Last Updated on March 7, 2011 by Jimson Lee
When Jeremy Wariner or Michael Johnson does a 2 x 350 meter workout, those times are well under 40 seconds. That doesn’t mean YOU should do a 2 x 350 meter workout.
The purpose of this workout is for “speed endurance”, or to be exact, special endurance.
The ultimate goal of the workout is to reach near top speed, relax, and maintain it as long as possible. A full recovery, anywhere from 20-30 minutes is required between the 2 runs.
The numbers below are approximate and derived by subtracting 1 second for acceleration out of the blocks from a desired 400 meter time. The “pace” is used to determine your splits for the set distances.
I use pre-defined hash marks so I know exactly the distance covered. No second guessing, or you’ll see a lot of upset hurdlers!
- The 255 meter mark = 7th hurdle hash mark
- The 290 meter mark = 8th hurdle hash mark
- The 325 meter mark = 9th hurdle hash mark
For example, if I wanted to break 50 seconds for the 400 meters, I would run 255 meters (to the 7th hurdle) in 31.2 seconds or slightly faster with a running start from 10 meter run-in. Once I am able to sustain this pace of 8.16 meters per second for the distance, I move up to the next goal of 290 meters in 35.5 seconds the following week. The next 2 milestones are 300 meters in 36.8 seconds, and 325 meters in 39.8 seconds.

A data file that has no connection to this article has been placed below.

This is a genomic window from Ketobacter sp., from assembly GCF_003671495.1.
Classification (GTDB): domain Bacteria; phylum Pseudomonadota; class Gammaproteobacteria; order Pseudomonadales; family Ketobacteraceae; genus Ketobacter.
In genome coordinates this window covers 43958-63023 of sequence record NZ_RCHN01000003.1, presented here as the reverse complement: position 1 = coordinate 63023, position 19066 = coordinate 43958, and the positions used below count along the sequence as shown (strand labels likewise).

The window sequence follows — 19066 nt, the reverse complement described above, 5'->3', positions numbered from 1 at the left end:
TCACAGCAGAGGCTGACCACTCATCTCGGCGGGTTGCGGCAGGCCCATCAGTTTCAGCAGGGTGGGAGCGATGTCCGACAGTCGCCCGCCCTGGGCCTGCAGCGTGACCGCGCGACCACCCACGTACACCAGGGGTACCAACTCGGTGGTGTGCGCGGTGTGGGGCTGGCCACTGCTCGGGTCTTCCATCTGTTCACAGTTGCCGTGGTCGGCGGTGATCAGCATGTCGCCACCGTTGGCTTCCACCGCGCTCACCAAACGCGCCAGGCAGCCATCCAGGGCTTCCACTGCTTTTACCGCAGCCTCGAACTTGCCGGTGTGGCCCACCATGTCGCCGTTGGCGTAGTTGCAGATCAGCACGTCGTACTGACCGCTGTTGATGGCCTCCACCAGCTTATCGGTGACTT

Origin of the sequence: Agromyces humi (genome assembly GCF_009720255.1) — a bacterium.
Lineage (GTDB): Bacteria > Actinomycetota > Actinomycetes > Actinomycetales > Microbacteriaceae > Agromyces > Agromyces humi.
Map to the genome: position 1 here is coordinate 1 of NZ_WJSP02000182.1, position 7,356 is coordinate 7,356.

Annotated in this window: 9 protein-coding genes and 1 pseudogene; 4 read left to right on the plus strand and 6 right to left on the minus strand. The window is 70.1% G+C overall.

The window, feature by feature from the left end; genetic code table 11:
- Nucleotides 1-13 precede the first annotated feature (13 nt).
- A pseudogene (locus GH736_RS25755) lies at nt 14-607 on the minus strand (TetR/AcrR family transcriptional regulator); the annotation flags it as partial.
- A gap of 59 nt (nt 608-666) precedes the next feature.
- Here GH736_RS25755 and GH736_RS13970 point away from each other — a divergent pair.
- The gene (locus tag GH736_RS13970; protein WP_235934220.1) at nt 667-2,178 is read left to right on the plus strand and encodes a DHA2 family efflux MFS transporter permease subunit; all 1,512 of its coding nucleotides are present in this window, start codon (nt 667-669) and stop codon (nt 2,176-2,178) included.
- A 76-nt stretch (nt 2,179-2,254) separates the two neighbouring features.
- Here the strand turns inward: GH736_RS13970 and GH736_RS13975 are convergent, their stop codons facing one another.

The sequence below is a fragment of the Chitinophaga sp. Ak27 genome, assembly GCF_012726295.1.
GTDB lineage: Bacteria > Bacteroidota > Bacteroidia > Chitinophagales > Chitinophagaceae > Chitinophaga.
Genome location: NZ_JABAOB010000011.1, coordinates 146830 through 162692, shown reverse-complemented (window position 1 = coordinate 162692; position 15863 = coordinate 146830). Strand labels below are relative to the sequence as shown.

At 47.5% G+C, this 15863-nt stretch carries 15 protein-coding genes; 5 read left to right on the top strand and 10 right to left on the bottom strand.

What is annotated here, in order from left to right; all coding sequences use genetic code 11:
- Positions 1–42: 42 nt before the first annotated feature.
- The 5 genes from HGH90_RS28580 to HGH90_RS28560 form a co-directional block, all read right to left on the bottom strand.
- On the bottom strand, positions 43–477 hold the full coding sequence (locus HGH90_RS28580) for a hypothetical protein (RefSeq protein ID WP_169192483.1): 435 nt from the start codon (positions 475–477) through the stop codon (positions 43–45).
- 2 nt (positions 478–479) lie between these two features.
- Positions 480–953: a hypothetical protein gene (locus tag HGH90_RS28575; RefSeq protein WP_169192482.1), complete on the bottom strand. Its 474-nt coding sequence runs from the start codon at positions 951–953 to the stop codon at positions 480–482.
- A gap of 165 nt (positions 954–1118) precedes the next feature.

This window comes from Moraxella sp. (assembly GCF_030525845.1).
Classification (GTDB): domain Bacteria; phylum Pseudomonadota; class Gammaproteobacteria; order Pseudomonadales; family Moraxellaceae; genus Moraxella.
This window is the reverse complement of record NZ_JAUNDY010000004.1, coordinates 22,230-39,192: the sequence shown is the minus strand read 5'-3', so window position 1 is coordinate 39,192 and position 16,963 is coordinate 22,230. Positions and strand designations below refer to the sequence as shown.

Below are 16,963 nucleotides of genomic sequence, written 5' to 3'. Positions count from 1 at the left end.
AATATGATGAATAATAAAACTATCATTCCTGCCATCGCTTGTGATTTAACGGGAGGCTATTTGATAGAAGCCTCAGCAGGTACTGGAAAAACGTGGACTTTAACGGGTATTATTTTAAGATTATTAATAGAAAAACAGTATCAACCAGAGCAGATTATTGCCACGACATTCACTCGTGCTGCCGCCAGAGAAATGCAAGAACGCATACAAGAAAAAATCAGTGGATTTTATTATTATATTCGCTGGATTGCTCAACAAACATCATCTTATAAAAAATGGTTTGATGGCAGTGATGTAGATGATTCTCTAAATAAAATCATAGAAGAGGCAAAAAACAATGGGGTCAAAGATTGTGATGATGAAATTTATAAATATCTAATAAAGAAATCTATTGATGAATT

If I do not hit the target time, I stay at that distance until I achieve it.
Once I can do 2 sets of 325 meters in sub 40 seconds, I know I am ready to run a sub 50 second 400 meter (including other factors such as a good start out of the blocks, wind conditions, weather, etc.)
Depending on the time of the season, you are either doing 2 speed workouts and 1 speed endurance per week; or 2 speed endurance and one speed workout per week.
As you can see from the chart below, a slower athlete, whether it is a Masters, Youth, or Female athlete, doesn’t need to go past 300 meters to have an effective workout. The ultimate goal is slightly under 40 seconds.
Sure, I’d love to run like Jeremy Wariner or Michael Johnson, but that doesn’t mean copying their workouts. But it does mean copying their principles!
As Clyde Hart once said from the 2007 USATF Conference, “everyone steals ideas from everybody”.